It’s an interesting time for the once dead film genre known as the Western. Ever since Clint Eastwood snagged an Oscar for his “revisionist” revival of the spiraling cinematic favorite, post-modern moviemakers have embraced a more deconstructed version of the oater. In their mind, the standard element of black hat/white hat, good vs evil no longer holds sway in a society far more ambiguous and ethically unsure. While recent horse operas have tried to trade on those wholesome, old fashioned values (the recently released 3:10 to Yuma), others have actually tried to dig deeper into that dilemma. The 2006 Australian hit The Proposition was one such example, as is the upcoming Brad Pitt ‘epic’ The Assassination of Jesse James by the Coward Robert Ford. Both movies see the stereotypical symbolism inherent in the category as a means of making larger, more metaphysical points.
It’s the very reason the spaghetti interpretation of the material made such a splash 40 years ago. Treating the genre as a combination of considered iconography and classical tragedy, the mannered, manipulated imagery created by these foreign films generated a whole new emblematic appeal. Unlike the Hollywood way of the sagebrush saga, which used character as a catalyst for its bigger right/wrong dynamic, Italian directors like Sergio Leone skipped the personal and went right for the problem. They elevated disputes into wars of karmic calculation, and blurred the lines between villain, victor, and victim. It’s no wonder the western faded away after the influx of the Mediterranean influence. With the exception of Alejandro Jodorowsky’s brilliant El Topo, few could find a way around the contrasting combination of clipped heroics and glimpsed Hell. That is, until now.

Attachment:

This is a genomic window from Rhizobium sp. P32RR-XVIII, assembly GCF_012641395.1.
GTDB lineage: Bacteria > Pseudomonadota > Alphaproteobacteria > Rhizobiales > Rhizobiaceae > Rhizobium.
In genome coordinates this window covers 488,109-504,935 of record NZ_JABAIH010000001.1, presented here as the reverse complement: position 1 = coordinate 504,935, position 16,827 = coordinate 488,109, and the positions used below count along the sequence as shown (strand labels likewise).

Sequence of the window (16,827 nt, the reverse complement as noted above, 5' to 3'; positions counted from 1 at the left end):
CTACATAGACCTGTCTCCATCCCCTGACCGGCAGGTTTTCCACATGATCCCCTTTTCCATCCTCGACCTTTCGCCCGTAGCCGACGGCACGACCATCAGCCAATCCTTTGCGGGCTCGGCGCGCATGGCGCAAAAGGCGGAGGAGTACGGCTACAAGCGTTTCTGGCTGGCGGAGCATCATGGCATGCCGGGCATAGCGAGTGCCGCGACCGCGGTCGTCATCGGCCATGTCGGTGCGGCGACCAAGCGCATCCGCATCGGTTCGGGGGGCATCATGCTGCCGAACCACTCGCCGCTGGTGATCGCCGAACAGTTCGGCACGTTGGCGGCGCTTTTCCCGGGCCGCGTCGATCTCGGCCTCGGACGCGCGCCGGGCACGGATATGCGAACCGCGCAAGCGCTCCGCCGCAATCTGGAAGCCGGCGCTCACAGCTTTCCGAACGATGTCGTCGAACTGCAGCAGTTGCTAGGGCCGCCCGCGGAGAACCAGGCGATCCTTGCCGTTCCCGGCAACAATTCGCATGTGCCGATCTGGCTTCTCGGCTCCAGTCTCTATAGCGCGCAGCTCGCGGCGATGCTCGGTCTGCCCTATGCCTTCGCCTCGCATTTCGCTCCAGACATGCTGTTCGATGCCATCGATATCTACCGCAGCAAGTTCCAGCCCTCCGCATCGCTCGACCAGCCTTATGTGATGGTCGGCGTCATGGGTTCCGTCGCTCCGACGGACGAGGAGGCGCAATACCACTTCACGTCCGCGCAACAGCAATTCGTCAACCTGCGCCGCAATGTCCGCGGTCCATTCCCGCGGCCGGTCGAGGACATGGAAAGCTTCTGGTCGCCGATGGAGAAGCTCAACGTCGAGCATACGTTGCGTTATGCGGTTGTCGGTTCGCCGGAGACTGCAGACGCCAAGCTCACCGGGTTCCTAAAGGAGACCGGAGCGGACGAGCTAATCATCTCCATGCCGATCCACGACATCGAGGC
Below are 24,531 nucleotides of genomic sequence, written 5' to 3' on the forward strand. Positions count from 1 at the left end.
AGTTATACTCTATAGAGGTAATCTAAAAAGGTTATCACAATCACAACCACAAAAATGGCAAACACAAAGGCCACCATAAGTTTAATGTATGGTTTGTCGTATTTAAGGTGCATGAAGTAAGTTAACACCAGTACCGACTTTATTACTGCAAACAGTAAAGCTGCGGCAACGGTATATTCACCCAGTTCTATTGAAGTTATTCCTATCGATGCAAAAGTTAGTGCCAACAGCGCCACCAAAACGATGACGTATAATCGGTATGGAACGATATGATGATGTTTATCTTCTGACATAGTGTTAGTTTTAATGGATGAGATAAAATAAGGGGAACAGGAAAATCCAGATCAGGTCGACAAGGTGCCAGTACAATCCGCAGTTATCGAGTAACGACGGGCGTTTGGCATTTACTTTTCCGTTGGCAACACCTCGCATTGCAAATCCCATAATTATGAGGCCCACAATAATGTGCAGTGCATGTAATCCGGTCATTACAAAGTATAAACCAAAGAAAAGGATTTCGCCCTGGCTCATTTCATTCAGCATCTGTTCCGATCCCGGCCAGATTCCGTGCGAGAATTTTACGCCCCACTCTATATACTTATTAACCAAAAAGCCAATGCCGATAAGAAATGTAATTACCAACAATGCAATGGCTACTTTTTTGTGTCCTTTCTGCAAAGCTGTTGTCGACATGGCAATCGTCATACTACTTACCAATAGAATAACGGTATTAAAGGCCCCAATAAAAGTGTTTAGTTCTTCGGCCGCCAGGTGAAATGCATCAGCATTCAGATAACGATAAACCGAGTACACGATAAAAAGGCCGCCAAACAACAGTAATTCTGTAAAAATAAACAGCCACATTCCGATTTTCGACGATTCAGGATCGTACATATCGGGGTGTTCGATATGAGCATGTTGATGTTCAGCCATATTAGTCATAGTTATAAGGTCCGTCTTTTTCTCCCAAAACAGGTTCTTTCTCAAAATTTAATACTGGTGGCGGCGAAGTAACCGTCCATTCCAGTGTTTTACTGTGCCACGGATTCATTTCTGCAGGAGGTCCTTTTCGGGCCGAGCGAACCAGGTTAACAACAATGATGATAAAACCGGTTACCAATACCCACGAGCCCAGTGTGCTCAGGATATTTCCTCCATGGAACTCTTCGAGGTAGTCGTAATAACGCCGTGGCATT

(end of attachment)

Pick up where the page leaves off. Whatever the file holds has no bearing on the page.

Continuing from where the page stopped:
The story is devastatingly simple. A one time gunslinger turned Preacher (his woman was murdered by a band of ruthless outlaws right before his eyes) wanders the desolate desert countryside, seeking salvation and revenge. He’s after the scorpion poison drinking desperado, El Sobro. Along with his gang of craven killers, the villain has cut a trail of death and destruction all across the West. Sought by a Bounty Hunter desperate for recognition – and financial returns – these divergent individuals will eventually face off in the small town of Playa Diablo, a place where the Sheriff senses his wife is cheating on him, and the Deputy is the dog doing it behind his back. Of course, there’s some sacred gold involved, and more than one personal vendetta to settle, as gunfights turn into glorifications for everything the winning of the Wild West ever stood for or signified.
Sadly, such a description doesn’t do The Legend of God’s Gun justice. It’s one of the most artistically accomplished and visionary self-made movies since Cory McAbee’s The American Astronaut and Jim Van Bebber’s The Manson Family. Not only does it flaunt our expectations of spaghetti worship, but it takes the era in which the cinematic revolution occurred and channels it through the genre formulas as well. The results rip through your brain and sever your synapses, shredding what you know about film and replacing it with a brand new celluloid language. There are moments here of visual grandeur that top the most accomplished moviemaking recreationist. There are also sequences of significant reinvention that speak to Bruce and Thomas’ talent both in front of and behind the camera. This is not just some celebration of cinema. It’s a bow to all the media this duo dig – comics, the music of Morricone, pop art, action movies, and the always systemic image of a poised gun.